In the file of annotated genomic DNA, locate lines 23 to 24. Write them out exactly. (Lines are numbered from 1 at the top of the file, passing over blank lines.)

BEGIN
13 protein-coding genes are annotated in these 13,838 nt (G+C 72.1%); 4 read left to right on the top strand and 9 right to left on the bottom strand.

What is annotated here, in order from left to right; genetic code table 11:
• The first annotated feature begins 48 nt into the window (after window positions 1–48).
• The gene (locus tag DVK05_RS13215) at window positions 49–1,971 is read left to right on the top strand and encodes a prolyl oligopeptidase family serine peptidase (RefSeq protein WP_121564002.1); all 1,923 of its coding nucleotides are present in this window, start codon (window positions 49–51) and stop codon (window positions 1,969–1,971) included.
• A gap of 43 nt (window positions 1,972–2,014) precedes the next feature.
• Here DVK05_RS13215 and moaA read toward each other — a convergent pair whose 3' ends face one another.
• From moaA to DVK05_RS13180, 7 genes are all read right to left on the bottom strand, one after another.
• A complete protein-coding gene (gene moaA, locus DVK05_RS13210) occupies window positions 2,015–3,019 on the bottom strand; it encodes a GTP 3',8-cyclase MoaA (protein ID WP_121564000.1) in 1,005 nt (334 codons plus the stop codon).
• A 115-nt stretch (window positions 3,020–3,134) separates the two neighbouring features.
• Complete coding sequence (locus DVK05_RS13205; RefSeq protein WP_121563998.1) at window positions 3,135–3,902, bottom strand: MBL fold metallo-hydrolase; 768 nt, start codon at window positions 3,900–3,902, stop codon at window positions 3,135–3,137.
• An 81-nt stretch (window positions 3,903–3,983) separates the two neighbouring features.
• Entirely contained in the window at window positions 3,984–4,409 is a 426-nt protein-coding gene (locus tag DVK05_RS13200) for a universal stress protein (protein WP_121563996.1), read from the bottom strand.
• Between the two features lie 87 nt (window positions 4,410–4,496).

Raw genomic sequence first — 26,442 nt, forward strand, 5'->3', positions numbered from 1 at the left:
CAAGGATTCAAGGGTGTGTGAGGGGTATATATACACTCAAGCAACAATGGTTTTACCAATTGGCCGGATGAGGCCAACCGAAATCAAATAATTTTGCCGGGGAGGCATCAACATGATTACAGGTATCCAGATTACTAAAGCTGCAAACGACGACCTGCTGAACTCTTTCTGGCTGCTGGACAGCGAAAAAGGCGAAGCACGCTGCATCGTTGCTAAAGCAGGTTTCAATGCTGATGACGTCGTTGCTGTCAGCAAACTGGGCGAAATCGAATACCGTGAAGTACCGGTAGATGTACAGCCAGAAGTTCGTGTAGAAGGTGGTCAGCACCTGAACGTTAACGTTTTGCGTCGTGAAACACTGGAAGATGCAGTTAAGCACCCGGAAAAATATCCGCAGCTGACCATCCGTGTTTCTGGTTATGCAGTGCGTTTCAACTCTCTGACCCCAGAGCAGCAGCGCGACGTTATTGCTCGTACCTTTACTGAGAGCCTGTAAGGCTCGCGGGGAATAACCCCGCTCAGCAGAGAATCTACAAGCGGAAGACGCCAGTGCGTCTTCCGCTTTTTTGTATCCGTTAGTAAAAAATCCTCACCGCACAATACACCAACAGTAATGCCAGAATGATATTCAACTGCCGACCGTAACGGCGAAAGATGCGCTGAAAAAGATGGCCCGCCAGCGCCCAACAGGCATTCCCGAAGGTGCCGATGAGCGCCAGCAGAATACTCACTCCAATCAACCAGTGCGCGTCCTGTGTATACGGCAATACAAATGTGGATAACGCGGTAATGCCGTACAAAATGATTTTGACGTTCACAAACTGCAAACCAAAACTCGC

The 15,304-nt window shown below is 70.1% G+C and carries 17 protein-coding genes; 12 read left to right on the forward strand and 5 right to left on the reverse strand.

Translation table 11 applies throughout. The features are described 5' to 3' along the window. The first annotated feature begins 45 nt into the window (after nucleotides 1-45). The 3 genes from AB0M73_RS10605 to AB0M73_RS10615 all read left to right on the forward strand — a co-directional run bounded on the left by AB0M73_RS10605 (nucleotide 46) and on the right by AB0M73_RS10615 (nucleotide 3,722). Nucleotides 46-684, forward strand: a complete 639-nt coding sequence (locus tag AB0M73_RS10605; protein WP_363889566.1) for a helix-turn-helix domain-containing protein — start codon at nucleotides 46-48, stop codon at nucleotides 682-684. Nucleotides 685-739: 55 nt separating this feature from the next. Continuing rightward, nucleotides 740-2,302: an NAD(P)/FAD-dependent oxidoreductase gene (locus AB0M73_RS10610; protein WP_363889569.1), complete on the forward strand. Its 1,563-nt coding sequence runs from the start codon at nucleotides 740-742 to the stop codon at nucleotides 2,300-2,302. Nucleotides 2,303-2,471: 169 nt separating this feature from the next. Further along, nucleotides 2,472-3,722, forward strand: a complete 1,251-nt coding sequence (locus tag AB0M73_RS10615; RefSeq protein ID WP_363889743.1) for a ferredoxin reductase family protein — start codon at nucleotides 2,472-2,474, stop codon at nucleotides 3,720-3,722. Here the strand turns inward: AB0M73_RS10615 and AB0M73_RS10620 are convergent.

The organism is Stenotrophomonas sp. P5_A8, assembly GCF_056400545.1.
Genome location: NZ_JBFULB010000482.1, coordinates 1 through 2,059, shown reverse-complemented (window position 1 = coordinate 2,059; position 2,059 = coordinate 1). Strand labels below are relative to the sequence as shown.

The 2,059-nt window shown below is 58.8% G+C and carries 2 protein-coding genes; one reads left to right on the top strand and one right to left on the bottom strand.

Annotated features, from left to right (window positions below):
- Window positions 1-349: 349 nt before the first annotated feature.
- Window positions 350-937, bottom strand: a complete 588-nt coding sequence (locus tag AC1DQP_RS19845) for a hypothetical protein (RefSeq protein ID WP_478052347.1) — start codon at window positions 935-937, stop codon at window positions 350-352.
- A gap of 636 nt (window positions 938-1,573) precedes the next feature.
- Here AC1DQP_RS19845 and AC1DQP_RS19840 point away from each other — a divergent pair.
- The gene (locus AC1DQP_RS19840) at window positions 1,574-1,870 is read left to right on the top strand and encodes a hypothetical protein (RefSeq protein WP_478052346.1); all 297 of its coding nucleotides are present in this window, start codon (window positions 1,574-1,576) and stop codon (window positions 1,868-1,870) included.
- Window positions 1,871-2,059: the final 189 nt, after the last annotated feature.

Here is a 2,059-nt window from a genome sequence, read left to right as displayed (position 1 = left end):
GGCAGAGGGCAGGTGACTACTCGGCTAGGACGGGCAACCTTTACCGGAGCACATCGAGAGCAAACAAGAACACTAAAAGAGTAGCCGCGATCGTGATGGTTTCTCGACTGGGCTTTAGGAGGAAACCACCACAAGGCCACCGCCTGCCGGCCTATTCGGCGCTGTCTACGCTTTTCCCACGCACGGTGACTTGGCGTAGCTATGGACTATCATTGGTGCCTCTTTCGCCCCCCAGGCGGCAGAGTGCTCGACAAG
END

- Window positions 350-937, bottom strand: a complete 588-nt coding sequence (locus tag AC1DQP_RS19845) for a hypothetical protein (RefSeq protein ID WP_478052347.1) — start codon at window positions 935-937, stop codon at window positions 350-352.
- A gap of 636 nt (window positions 938-1,573) precedes the next feature.